The Disability Support Pension (DSP) is an income support payment for people who are unable to work due to permanent physical, intellectual or psychiatric impairment.
A number of types of assistance are available to help DSP recipients to return to the workforce. These include provisions to ease the decision to leave the pension by allowing former recipients to retain the pensioner concession card (with its associated benefits) for 12 months, and by suspending the payment for 24 months rather than cancelling it.
The aim of this research was to find out to what degree the time limitation of these provisions is a factor in the decision of former DSP recipients to return to the payment after being in the workforce.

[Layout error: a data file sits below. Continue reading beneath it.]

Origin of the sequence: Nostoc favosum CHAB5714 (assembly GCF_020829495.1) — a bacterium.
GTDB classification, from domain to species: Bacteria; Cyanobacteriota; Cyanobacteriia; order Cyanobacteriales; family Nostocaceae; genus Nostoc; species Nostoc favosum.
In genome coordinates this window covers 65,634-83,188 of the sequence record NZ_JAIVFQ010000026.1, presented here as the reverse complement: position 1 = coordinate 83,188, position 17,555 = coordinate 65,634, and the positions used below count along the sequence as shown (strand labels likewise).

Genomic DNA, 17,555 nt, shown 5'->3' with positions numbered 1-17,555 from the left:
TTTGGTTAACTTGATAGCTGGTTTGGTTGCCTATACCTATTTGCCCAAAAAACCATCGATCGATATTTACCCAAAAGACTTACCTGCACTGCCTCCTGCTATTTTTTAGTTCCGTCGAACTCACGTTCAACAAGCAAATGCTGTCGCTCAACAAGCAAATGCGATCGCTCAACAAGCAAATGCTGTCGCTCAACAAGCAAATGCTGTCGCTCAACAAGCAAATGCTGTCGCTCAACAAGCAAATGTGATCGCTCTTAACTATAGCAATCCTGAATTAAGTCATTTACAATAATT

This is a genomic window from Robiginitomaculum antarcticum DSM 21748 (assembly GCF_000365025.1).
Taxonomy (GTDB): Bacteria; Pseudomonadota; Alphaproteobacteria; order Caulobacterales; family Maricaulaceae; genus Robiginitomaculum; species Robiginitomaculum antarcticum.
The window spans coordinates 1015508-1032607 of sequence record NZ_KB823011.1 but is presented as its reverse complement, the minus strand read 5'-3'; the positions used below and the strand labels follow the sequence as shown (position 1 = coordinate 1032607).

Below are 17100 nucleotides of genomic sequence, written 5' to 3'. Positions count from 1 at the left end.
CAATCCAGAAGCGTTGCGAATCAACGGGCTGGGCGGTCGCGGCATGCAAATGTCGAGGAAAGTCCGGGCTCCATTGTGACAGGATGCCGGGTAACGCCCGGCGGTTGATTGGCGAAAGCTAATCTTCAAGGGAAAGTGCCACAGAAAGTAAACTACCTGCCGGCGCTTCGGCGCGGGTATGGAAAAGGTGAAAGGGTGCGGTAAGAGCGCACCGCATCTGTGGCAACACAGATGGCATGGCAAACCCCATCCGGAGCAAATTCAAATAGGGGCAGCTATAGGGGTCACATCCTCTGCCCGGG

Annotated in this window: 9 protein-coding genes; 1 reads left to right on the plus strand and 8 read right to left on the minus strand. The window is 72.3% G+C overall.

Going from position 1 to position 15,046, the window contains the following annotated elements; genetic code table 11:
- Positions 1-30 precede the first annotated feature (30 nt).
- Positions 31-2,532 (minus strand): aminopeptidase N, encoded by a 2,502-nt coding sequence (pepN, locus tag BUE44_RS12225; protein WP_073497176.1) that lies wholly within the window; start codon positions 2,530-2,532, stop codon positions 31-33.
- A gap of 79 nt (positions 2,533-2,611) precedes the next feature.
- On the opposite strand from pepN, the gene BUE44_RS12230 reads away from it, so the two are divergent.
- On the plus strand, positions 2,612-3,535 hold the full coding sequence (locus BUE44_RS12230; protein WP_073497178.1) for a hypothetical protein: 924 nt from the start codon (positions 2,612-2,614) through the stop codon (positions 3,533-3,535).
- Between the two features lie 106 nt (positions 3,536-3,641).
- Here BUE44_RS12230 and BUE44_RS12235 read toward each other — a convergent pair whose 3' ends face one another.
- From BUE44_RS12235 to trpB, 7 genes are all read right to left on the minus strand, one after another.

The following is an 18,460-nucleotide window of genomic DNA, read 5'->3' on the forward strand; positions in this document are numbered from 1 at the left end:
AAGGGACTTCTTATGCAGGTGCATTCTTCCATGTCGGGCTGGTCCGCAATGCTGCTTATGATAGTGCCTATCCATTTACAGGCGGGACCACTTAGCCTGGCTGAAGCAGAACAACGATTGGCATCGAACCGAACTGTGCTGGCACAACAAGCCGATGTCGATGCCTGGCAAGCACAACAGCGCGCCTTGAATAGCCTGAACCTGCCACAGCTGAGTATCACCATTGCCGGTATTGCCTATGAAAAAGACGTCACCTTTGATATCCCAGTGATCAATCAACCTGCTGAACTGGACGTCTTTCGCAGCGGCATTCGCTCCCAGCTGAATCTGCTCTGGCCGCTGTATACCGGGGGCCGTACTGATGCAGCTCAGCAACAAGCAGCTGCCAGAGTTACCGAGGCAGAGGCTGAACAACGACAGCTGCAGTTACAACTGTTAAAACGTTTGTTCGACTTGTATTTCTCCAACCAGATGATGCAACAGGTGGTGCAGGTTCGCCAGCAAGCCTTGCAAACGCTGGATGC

Data from the Longitudinal Data Set were examined for any spike in returns to the DSP just before the one- and two-year anniversaries of leaving it. The analysis showed that neither the one-year retention of the pensioner concession card nor the ability to easily resume the payment after two years was a significant factor in the decision to return to the DSP.
The paper was written by Chris Ryan when he was working at the ANU’s Research School of Economics.